Since the development of human intelligence, humans have evolved at a very rapid rate, perhaps much faster than any other species on the planet. These two factors have also allowed humans to forever change the face of the planet (for example, how different ecosystems behave and develop).
Human intelligence has bestowed upon humans, for better or worse, a power so enormous and influential that, for instance, the same nuclear energy that is used to provide electrical energy to millions of people can also be used to destroy millions of people in an instant in the form of nuclear weapons.
Therefore, in the current era, moral reasoning and humanistic principles are just as important as scientific reasoning and engineering principles. With great power comes great responsibility.
This type of dilemma is just one of many that humans now face. Though the knowledge brought about by science is a necessary condition for human progress, it is not a sufficient one since knowledge can be used for either beneficial or harmful purposes. Thus, a humane rule of law together with moral leadership and systems of accountability and security must be used to ensure that knowledge is used for the benefit of life and not for its demise.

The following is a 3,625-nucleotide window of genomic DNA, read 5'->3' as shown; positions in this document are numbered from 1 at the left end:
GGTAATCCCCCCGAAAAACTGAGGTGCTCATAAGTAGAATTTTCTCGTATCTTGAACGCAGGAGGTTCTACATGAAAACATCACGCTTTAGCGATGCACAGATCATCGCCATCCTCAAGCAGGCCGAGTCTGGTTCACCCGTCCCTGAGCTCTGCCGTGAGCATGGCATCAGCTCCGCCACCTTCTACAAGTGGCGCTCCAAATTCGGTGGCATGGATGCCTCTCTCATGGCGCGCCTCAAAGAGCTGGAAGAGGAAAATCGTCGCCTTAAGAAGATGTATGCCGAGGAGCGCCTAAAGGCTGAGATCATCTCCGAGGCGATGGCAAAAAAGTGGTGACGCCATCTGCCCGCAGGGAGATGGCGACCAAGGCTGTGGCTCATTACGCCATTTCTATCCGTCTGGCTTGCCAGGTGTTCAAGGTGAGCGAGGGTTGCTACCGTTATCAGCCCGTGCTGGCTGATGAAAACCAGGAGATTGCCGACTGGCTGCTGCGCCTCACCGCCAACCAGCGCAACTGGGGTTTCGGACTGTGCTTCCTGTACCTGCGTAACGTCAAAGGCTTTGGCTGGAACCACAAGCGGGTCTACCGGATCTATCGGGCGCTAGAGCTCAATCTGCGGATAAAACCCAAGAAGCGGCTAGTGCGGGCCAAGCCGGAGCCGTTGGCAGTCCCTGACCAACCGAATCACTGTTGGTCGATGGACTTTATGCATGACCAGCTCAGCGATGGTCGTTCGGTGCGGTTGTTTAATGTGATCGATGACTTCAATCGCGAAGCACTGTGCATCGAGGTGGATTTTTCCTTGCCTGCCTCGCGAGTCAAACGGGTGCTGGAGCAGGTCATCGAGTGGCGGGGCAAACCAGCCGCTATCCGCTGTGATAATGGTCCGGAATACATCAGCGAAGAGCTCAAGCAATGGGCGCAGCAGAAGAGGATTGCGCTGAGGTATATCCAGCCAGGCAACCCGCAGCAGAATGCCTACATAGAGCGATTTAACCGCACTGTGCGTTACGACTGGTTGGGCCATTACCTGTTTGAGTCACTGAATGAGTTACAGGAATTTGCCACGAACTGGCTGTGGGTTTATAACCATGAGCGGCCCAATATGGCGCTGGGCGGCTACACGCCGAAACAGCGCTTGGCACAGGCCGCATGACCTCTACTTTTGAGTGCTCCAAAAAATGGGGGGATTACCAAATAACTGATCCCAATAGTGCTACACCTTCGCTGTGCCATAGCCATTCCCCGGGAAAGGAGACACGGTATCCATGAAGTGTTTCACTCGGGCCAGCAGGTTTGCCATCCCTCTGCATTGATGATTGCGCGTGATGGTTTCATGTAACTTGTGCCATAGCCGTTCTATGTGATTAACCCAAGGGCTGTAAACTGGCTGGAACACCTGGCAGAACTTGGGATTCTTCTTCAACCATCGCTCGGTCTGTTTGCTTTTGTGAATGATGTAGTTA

Towards a creative learning society
Increased human intelligence has brought about greater overall human agency which includes:
- • Biological agency (for example, genetic engineering, cloning and medicine)
- • Intellectual agency (for example, knowledge creation, discoveries and inventions)